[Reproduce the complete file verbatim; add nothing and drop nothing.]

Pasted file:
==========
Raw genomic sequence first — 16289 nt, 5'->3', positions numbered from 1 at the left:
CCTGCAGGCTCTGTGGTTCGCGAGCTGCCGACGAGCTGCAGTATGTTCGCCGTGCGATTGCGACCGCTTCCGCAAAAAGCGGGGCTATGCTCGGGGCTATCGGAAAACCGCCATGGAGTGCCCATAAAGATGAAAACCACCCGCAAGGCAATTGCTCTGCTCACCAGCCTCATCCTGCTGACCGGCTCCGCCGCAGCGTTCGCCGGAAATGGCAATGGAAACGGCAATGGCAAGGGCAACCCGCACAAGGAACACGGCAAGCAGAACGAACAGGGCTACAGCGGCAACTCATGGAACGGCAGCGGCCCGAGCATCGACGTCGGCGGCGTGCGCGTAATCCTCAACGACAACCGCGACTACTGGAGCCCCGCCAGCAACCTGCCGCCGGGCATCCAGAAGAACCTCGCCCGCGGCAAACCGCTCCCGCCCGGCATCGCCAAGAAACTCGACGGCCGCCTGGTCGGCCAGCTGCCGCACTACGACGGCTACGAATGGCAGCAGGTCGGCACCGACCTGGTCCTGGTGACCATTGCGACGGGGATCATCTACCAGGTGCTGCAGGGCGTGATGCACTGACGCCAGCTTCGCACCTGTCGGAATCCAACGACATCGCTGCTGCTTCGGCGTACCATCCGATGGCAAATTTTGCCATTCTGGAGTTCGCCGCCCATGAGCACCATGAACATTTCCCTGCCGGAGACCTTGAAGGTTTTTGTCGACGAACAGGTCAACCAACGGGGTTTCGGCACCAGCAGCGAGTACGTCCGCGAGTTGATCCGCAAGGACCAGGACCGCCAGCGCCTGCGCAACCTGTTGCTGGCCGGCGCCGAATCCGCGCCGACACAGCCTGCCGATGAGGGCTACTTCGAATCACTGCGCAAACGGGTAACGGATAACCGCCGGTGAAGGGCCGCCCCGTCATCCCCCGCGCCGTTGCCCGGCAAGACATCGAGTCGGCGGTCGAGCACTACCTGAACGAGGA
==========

Raw genomic sequence first — 16289 nt, 5'->3', positions numbered from 1 at the left:
CCTGCAGGCTCTGTGGTTCGCGAGCTGCCGACGAGCTGCAGTATGTTCGCCGTGCGATTGCGACCGCTTCCGCAAAAAGCGGGGCTATGCTCGGGGCTATCGGAAAACCGCCATGGAGTGCCCATAAAGATGAAAACCACCCGCAAGGCAATTGCTCTGCTCACCAGCCTCATCCTGCTGACCGGCTCCGCCGCAGCGTTCGCCGGAAATGGCAATGGAAACGGCAATGGCAAGGGCAACCCGCACAAGGAACACGGCAAGCAGAACGAACAGGGCTACAGCGGCAACTCATGGAACGGCAGCGGCCCGAGCATCGACGTCGGCGGCGTGCGCGTAATCCTCAACGACAACCGCGACTACTGGAGCCCCGCCAGCAACCTGCCGCCGGGCATCCAGAAGAACCTCGCCCGCGGCAAACCGCTCCCGCCCGGCATCGCCAAGAAACTCGACGGCCGCCTGGTCGGCCAGCTGCCGCACTACGACGGCTACGAATGGCAGCAGGTCGGCACCGACCTGGTCCTGGTGACCATTGCGACGGGGATCATCTACCAGGTGCTGCAGGGCGTGATGCACTGACGCCAGCTTCGCACCTGTCGGAATCCAACGACATCGCTGCTGCTTCGGCGTACCATCCGATGGCAAATTTTGCCATTCTGGAGTTCGCCGCCCATGAGCACCATGAACATTTCCCTGCCGGAGACCTTGAAGGTTTTTGTCGACGAACAGGTCAACCAACGGGGTTTCGGCACCAGCAGCGAGTACGTCCGCGAGTTGATCCGCAAGGACCAGGACCGCCAGCGCCTGCGCAACCTGTTGCTGGCCGGCGCCGAATCCGCGCCGACACAGCCTGCCGATGAGGGCTACTTCGAATCACTGCGCAAACGGGTAACGGATAACCGCCGGTGAAGGGCCGCCCCGTCATCCCCCGCGCCGTTGCCCGGCAAGACATCGAGTCGGCGGTCGAGCACTACCTGAACGAGGA